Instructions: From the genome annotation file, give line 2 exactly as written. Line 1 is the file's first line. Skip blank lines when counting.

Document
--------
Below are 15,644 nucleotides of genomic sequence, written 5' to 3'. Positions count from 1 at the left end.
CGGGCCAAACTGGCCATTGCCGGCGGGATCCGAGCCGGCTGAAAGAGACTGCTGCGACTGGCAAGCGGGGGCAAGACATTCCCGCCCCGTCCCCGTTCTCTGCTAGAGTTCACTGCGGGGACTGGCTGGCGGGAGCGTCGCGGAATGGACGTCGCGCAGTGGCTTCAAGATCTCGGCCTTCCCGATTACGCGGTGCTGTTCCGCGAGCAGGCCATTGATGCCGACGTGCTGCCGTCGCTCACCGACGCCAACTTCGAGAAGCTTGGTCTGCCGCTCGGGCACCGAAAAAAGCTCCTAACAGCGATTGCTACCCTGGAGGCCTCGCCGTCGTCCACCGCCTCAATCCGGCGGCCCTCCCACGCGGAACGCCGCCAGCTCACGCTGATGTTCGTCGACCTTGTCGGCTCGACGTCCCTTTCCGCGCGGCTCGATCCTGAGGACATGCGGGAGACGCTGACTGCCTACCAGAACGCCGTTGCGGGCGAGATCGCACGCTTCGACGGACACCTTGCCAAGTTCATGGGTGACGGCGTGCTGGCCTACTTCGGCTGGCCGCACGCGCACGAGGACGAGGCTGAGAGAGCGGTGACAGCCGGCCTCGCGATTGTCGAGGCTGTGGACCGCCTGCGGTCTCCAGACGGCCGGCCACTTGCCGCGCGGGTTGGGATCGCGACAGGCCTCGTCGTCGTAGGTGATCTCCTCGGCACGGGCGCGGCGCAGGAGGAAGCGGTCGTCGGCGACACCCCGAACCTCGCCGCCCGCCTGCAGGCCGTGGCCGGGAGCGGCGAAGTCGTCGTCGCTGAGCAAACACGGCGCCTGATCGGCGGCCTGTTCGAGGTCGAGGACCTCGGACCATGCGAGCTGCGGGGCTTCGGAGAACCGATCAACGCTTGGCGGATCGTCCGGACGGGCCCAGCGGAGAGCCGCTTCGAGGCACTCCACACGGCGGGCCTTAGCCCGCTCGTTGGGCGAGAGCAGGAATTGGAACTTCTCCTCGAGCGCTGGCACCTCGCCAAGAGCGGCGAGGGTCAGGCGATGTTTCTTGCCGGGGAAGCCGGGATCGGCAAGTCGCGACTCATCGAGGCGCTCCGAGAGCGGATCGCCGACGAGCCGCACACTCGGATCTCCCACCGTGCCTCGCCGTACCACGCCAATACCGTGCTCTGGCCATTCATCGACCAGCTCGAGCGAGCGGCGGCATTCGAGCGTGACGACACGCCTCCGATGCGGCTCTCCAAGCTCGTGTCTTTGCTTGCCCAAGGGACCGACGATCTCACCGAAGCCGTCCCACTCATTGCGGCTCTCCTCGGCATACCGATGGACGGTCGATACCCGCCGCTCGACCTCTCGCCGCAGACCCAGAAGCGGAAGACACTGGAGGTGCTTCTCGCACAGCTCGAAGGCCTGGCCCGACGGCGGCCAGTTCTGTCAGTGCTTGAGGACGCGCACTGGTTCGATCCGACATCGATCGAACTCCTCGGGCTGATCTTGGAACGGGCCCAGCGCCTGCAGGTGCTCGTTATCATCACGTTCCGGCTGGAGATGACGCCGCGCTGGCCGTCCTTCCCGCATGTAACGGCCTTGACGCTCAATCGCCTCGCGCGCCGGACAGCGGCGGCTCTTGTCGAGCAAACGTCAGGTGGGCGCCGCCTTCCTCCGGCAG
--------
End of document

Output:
CGGGCCAAACTGGCCATTGCCGGCGGGATCCGAGCCGGCTGAAAGAGACTGCTGCGACTGGCAAGCGGGGGCAAGACATTCCCGCCCCGTCCCCGTTCTCTGCTAGAGTTCACTGCGGGGACTGGCTGGCGGGAGCGTCGCGGAATGGACGTCGCGCAGTGGCTTCAAGATCTCGGCCTTCCCGATTACGCGGTGCTGTTCCGCGAGCAGGCCATTGATGCCGACGTGCTGCCGTCGCTCACCGACGCCAACTTCGAGAAGCTTGGTCTGCCGCTCGGGCACCGAAAAAAGCTCCTAACAGCGATTGCTACCCTGGAGGCCTCGCCGTCGTCCACCGCCTCAATCCGGCGGCCCTCCCACGCGGAACGCCGCCAGCTCACGCTGATGTTCGTCGACCTTGTCGGCTCGACGTCCCTTTCCGCGCGGCTCGATCCTGAGGACATGCGGGAGACGCTGACTGCCTACCAGAACGCCGTTGCGGGCGAGATCGCACGCTTCGACGGACACCTTGCCAAGTTCATGGGTGACGGCGTGCTGGCCTACTTCGGCTGGCCGCACGCGCACGAGGACGAGGCTGAGAGAGCGGTGACAGCCGGCCTCGCGATTGTCGAGGCTGTGGACCGCCTGCGGTCTCCAGACGGCCGGCCACTTGCCGCGCGGGTTGGGATCGCGACAGGCCTCGTCGTCGTAGGTGATCTCCTCGGCACGGGCGCGGCGCAGGAGGAAGCGGTCGTCGGCGACACCCCGAACCTCGCCGCCCGCCTGCAGGCCGTGGCCGGGAGCGGCGAAGTCGTCGTCGCTGAGCAAACACGGCGCCTGATCGGCGGCCTGTTCGAGGTCGAGGACCTCGGACCATGCGAGCTGCGGGGCTTCGGAGAACCGATCAACGCTTGGCGGATCGTCCGGACGGGCCCAGCGGAGAGCCGCTTCGAGGCACTCCACACGGCGGGCCTTAGCCCGCTCGTTGGGCGAGAGCAGGAATTGGAACTTCTCCTCGAGCGCTGGCACCTCGCCAAGAGCGGCGAGGGTCAGGCGATGTTTCTTGCCGGGGAAGCCGGGATCGGCAAGTCGCGACTCATCGAGGCGCTCCGAGAGCGGATCGCCGACGAGCCGCACACTCGGATCTCCCACCGTGCCTCGCCGTACCACGCCAATACCGTGCTCTGGCCATTCATCGACCAGCTCGAGCGAGCGGCGGCATTCGAGCGTGACGACACGCCTCCGATGCGGCTCTCCAAGCTCGTGTCTTTGCTTGCCCAAGGGACCGACGATCTCACCGAAGCCGTCCCACTCATTGCGGCTCTCCTCGGCATACCGATGGACGGTCGATACCCGCCGCTCGACCTCTCGCCGCAGACCCAGAAGCGGAAGACACTGGAGGTGCTTCTCGCACAGCTCGAAGGCCTGGCCCGACGGCGGCCAGTTCTGTCAGTGCTTGAGGACGCGCACTGGTTCGATCCGACATCGATCGAACTCCTCGGGCTGATCTTGGAACGGGCCCAGCGCCTGCAGGTGCTCGTTATCATCACGTTCCGGCTGGAGATGACGCCGCGCTGGCCGTCCTTCCCGCATGTAACGGCCTTGACGCTCAATCGCCTCGCGCGCCGGACAGCGGCGGCTCTTGTCGAGCAAACGTCAGGTGGGCGCCGCCTTCCTCCGGCAG